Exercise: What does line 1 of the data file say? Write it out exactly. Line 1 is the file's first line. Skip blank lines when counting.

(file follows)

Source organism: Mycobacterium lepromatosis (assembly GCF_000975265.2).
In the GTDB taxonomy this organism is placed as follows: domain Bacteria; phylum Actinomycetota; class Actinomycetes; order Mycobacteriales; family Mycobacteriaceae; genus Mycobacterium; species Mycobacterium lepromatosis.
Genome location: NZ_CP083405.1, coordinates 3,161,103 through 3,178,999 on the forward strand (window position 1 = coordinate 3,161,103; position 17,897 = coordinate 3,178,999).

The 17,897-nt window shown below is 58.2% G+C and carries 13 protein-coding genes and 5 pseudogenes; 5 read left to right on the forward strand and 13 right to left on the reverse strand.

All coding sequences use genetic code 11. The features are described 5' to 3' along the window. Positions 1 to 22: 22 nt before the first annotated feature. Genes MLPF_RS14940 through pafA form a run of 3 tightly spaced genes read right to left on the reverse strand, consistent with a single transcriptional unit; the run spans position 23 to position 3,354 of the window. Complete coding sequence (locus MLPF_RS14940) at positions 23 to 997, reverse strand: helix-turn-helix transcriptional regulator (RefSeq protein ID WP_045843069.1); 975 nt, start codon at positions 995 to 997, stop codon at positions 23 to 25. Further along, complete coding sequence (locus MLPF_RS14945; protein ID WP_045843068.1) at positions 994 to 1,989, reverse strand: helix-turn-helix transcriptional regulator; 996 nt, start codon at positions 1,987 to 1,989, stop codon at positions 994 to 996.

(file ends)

Source organism: Mycobacterium lepromatosis (assembly GCF_000975265.2).